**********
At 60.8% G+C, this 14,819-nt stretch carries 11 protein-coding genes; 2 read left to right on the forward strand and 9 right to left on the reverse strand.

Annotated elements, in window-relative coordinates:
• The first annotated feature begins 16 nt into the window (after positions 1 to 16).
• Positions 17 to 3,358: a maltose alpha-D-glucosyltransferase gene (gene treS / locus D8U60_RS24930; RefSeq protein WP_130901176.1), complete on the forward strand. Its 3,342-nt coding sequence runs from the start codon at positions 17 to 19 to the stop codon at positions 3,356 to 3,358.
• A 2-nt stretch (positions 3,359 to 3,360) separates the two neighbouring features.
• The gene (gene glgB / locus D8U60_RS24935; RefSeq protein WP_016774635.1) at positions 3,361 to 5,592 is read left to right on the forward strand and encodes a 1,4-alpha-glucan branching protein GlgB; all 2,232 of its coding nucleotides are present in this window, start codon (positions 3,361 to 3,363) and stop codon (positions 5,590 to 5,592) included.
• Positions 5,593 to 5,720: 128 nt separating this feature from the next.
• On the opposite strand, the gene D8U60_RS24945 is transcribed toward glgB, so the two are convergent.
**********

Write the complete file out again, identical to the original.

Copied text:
At 60.8% G+C, this 14,819-nt stretch carries 11 protein-coding genes; 2 read left to right on the forward strand and 9 right to left on the reverse strand.

Annotated elements, in window-relative coordinates:
• The first annotated feature begins 16 nt into the window (after positions 1 to 16).
• Positions 17 to 3,358: a maltose alpha-D-glucosyltransferase gene (gene treS / locus D8U60_RS24930; RefSeq protein WP_130901176.1), complete on the forward strand. Its 3,342-nt coding sequence runs from the start codon at positions 17 to 19 to the stop codon at positions 3,356 to 3,358.
• A 2-nt stretch (positions 3,359 to 3,360) separates the two neighbouring features.
• The gene (gene glgB / locus D8U60_RS24935; RefSeq protein WP_016774635.1) at positions 3,361 to 5,592 is read left to right on the forward strand and encodes a 1,4-alpha-glucan branching protein GlgB; all 2,232 of its coding nucleotides are present in this window, start codon (positions 3,361 to 3,363) and stop codon (positions 5,590 to 5,592) included.
• Positions 5,593 to 5,720: 128 nt separating this feature from the next.
• On the opposite strand, the gene D8U60_RS24945 is transcribed toward glgB, so the two are convergent.